Jackie Waring: Angels resolve to tap women's potential

Was 2016, as some have claimed, the worst year ever? Depending on your views, political events might have made it a time for optimism or a year that you'd rather forget. Most of us may have united in sadness at the loss of icons such as David Bowie, Alan Rickman and Muhammad Ali, and been appalled at continuing suffering in conflict zones such as Syria.

Theresa May and Nicola Sturgeon bring Britain to heel. Photograph: Lesley Martin/Getty

Women continued to experience steady progression in terms of equality and opportunities in parts of the world, but I fear many might consider last year a disappointment. While a woman became UK prime minister and we saw the number of female board directors on FTSE 100 companies pass the 25 per cent mark, new research showing women are paid 18 per cent less than their male counterparts reminds us of how far there is to travel.

Perhaps a more symbolic setback was the decision of voters in the world’s most powerful nation not to elect its first ever female Commander in Chief. But it’s important that the rejection of Hillary Clinton as US president should not discourage women in believing they can achieve success at virtually anything.

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No more so is this the case than in the field of entrepreneurialism where we have seen a significant growth in female-led new business start-ups. In the past year alone our all-female angel investment group, Investing Women, has seen a significant rise in women-led businesses seeking and securing investment; and that’s also been greatly boosted by our colleagues in other Scottish angel groups.

The inaugural AccelerateHER Awards, last March, celebrated and recognised this growth in female entrepreneurship. We also helped promote greater awareness of some thriving businesses with four of the six finalists raising over £2m investment between them to fund international growth.

These awards return in March, when participants will showcase their companies before an audience of angel investors, commercial advisers and fellow entrepreneurs. The competition, open to applicants until the end of January, also provides an ideal platform for attracting business angel investment, with at least two finalists securing a market-building trip to California next April.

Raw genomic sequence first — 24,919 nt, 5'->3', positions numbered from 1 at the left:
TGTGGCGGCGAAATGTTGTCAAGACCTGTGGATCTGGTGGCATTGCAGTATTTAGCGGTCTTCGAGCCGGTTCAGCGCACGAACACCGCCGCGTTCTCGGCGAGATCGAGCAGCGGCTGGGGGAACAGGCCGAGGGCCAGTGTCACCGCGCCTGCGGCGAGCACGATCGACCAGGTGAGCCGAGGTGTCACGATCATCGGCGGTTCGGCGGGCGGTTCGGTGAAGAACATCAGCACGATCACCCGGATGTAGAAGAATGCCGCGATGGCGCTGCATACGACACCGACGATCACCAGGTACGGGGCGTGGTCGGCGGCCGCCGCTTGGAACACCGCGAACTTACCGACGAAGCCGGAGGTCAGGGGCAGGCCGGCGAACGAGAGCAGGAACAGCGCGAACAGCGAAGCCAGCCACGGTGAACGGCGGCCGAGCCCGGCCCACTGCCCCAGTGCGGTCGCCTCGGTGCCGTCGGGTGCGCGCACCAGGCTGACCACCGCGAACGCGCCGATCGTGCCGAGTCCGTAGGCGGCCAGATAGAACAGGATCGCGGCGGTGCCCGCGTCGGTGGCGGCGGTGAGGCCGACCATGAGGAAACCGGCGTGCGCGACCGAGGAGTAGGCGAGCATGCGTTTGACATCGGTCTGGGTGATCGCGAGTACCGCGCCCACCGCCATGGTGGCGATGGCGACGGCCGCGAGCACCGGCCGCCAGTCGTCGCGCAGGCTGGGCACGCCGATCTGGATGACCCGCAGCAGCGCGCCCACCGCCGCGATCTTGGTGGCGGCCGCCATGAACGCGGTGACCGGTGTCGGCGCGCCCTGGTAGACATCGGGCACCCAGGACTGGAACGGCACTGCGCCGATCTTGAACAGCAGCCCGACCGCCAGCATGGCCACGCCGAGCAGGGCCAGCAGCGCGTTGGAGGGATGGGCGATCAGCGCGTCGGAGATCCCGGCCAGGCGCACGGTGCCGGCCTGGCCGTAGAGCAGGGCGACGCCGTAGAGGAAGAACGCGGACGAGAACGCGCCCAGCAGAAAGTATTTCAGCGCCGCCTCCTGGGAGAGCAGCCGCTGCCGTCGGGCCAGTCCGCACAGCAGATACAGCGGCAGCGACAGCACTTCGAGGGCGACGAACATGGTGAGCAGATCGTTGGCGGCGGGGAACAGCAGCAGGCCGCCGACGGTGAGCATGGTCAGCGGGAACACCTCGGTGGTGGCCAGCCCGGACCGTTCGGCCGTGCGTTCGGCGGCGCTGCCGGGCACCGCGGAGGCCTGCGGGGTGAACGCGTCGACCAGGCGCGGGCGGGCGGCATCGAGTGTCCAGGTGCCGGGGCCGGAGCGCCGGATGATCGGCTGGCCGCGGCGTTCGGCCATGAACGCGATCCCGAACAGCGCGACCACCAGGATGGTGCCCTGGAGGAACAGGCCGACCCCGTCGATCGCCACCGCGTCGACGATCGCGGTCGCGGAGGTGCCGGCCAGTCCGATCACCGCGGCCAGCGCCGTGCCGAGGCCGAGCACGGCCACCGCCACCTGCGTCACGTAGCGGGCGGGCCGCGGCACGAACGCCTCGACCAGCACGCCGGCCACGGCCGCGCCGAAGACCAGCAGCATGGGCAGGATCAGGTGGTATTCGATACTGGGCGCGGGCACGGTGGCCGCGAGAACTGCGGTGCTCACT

Initiatives like this one play an important role in helping female entrepreneurs, but more needs to be done to encourage those with the ideas and ability to succeed in business. As well as helping create more female-led start-up companies in Scotland, we must also help those businesses achieve their true growth potential.

Businesswomen who have the right “CEO mindset”, where they are focused on growth with a scalable business model, will also benefit from having regular interaction with like-minded individuals through appropriate networks as well as accessible role models.

The critical factor then is securing finance, vital for virtually any business aiming to achieve fast and significant growth. The US business angel community provides a clear illustration of how more female entrepreneurs can access finance. They’ve recorded a clear effect charting how the rise of female angel investors has been echoed by an increase in women pitching high growth companies for investment.

While we have some way to go before we match the rate of US women angels – currently making up more than 25 per cent of its community compared with around five per cent in Scotland – we continue to make progress.

The success of female entrepreneurs is vital, not only in terms of promoting gender equality but also to benefit the wider economy. Women’s Enterprise Scotland research shows that if we could increase the number of female-led businesses to the same level of those run by men we’d see a five per cent boost to our economy, equivalent to a rise of £7.6bn.

Regardless of how we perceived events in 2016, it’s now time to look forward and consider the potential that lies in this new year. By continuing to develop and promote opportunities for entrepreneurial women we can make this a year like no other, for all the right reasons.

Jackie Waring is CEO of Investing Women. For further information on the 2017 AccelerateHER Awards visit: www.investingwomen.co.uk/2017entries